We all have our little bugbears, and something that has given me particular pause over the years is the place of Agility in the software development life cycle. While I have seen it used successfully on both small and Enterprise-level projects, I have also seen many instances in which long-standing technical debt has also originated under its watch. Ironically the problem in such cases seems to me not that the practitioners in question have failed to follow due process (Test, Develop, Refactor -- a common "what" of Agile), but basically that they have missed the point (the "why" of Agile). It's probably a sign of my age that I'm much more interested in the "why" than the "what", since I feel that the latter falls out naturally from the former, but that this is not a reciprocal relationship.
Consider Dadaism, precursor to the Surrealist movement in the early part of the twentieth century. Anyone could stand up and proclaim he or she was Dada; anyone could write cut-ups, or pull words out a hat, or produce gibberish on duelling typewriters under the inspiration of Dada. And all that took place at such performances was a manifestation of Dada, and all the artefacts that resulted were also Dada. Hence one commentator's engimatic observation that 'when one speaks of Dada, then one speaks of Dada. But when one does not speak of Dada, one still speaks of Dada.'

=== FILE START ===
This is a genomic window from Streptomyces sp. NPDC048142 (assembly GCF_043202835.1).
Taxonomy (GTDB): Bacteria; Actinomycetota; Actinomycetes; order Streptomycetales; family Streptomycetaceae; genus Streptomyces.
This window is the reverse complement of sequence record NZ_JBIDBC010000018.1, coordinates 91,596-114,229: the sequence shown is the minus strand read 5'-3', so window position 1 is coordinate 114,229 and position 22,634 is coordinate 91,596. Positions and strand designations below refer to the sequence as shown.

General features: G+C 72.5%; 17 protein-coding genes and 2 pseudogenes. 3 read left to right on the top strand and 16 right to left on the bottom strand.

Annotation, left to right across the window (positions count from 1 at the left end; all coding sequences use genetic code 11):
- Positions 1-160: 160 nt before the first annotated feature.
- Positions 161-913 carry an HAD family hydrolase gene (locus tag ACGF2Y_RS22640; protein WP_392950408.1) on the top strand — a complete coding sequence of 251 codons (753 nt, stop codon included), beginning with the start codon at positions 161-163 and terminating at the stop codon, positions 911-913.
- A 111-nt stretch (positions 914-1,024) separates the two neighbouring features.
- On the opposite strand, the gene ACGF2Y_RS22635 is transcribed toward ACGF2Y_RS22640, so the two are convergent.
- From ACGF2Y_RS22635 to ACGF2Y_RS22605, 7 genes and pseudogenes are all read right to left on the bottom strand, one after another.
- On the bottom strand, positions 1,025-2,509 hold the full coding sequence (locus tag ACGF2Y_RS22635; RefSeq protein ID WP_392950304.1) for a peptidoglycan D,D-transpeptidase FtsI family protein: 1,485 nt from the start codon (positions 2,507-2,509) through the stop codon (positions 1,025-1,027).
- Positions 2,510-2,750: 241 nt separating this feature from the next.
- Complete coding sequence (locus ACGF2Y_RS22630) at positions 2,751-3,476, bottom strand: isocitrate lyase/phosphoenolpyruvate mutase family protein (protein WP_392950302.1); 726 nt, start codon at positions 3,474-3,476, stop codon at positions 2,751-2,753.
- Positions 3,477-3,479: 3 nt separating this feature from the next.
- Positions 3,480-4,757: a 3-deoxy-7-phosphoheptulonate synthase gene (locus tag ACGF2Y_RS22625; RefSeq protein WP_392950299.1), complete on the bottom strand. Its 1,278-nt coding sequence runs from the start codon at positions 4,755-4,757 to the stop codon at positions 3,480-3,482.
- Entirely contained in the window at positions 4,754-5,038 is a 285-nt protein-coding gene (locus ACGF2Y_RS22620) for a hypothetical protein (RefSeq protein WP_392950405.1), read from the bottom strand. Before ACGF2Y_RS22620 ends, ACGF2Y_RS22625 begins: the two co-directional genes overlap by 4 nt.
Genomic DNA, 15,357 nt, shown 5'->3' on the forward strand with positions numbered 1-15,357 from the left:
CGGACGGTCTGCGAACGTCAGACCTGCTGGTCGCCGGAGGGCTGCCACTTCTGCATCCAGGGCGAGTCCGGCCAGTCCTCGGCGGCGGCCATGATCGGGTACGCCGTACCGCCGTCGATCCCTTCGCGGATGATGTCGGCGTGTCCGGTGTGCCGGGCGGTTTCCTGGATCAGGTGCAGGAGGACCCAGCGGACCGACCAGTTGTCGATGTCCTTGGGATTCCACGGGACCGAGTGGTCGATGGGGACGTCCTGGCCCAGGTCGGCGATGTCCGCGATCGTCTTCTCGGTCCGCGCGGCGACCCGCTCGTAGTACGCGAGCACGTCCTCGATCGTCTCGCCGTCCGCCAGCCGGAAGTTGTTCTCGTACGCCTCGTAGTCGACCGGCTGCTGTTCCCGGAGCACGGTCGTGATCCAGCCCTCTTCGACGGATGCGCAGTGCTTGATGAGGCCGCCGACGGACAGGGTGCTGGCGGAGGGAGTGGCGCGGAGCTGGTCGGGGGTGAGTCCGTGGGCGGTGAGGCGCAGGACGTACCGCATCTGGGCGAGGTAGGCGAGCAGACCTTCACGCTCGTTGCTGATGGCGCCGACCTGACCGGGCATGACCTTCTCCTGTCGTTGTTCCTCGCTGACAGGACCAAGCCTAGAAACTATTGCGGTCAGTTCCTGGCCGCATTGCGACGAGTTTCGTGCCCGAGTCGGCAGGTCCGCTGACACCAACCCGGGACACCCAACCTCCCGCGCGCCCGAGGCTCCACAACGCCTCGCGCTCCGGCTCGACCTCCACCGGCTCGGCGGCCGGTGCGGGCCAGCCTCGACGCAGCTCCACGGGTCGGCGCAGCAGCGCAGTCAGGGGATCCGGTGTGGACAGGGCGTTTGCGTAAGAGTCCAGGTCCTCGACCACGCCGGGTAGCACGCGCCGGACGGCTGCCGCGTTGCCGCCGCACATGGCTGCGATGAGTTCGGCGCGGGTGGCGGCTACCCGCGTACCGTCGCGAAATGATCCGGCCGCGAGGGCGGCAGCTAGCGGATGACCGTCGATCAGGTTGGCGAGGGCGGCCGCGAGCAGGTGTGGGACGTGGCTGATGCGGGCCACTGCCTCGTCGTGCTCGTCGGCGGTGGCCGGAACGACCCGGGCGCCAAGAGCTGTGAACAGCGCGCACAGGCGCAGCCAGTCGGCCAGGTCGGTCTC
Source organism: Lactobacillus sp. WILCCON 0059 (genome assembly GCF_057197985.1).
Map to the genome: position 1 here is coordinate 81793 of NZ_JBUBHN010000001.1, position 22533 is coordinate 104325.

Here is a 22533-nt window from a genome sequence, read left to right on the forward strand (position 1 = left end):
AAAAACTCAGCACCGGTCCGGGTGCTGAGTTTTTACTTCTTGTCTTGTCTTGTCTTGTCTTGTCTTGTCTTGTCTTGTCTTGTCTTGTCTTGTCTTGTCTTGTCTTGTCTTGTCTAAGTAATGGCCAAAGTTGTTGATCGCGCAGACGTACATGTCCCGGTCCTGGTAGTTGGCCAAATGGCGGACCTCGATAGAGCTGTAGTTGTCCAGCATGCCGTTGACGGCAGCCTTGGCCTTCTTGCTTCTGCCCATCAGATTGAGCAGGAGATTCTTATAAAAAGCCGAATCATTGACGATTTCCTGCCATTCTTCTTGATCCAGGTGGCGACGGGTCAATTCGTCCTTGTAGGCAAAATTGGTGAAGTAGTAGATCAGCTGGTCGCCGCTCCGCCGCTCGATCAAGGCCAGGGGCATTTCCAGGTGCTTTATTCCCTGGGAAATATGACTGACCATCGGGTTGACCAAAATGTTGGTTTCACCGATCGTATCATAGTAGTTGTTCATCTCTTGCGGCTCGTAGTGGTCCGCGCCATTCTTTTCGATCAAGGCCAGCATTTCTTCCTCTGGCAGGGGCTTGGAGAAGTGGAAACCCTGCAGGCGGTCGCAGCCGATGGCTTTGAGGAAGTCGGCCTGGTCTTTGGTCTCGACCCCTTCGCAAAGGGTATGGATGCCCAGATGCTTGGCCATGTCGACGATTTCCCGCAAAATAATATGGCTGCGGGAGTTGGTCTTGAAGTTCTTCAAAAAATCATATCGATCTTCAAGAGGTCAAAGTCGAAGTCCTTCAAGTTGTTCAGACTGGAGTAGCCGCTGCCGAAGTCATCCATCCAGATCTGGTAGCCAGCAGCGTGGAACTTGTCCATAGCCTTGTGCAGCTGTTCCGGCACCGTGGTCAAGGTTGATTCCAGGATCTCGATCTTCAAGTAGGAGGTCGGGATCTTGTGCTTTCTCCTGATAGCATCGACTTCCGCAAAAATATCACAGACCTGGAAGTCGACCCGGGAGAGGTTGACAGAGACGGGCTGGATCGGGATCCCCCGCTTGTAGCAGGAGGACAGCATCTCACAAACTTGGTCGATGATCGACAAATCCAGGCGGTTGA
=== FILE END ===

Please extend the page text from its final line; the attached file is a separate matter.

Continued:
What is Dada? Literally, Dada is what you say it is. But that's also missing the point. Dada is about erecting a framework within which utterances like this are valid; Dada is about preparing a stage for itself. Dadaism exemplifies the purity of a process-driven ideology -- in fact an ideology that is almost pure process, with nothing extraneous in the way of formal method, and while perhaps Agile delivery should not embrace the liberties of Dadaism too literally, some of the similarities nevertheless are salutary.
Agile -- like Dada -- is an attitude; it is about *being* agile; it is not really about doing a specific set of things that are somehow *part* of being Agile. It is an abstract base rather than an implementation, a characteristic rather than a factor. It is the pragmatic response to the need for change in the face of partial information, ephemeral requirements and a healthy dose of systematic uncertainty.
In practice this will usually mean repeatedly making the smallest useful changes to a system, recognising that systems evolve, and that all change carries risk. It will usually mean that instead of investing effort in future-proofing a system against a known technology roadmap, one instead invests one's energies in the daily repetition and incremental development of processes best designed to accommodate change quickly. But though it may mean these things in practice, it isn't actually *about* either of these things; it's about the mindset, the attitude that conceives of such responses as sensible solutions given the larger and ultimately unclassifiable thing that constitutes the development lifecycle of a specific project.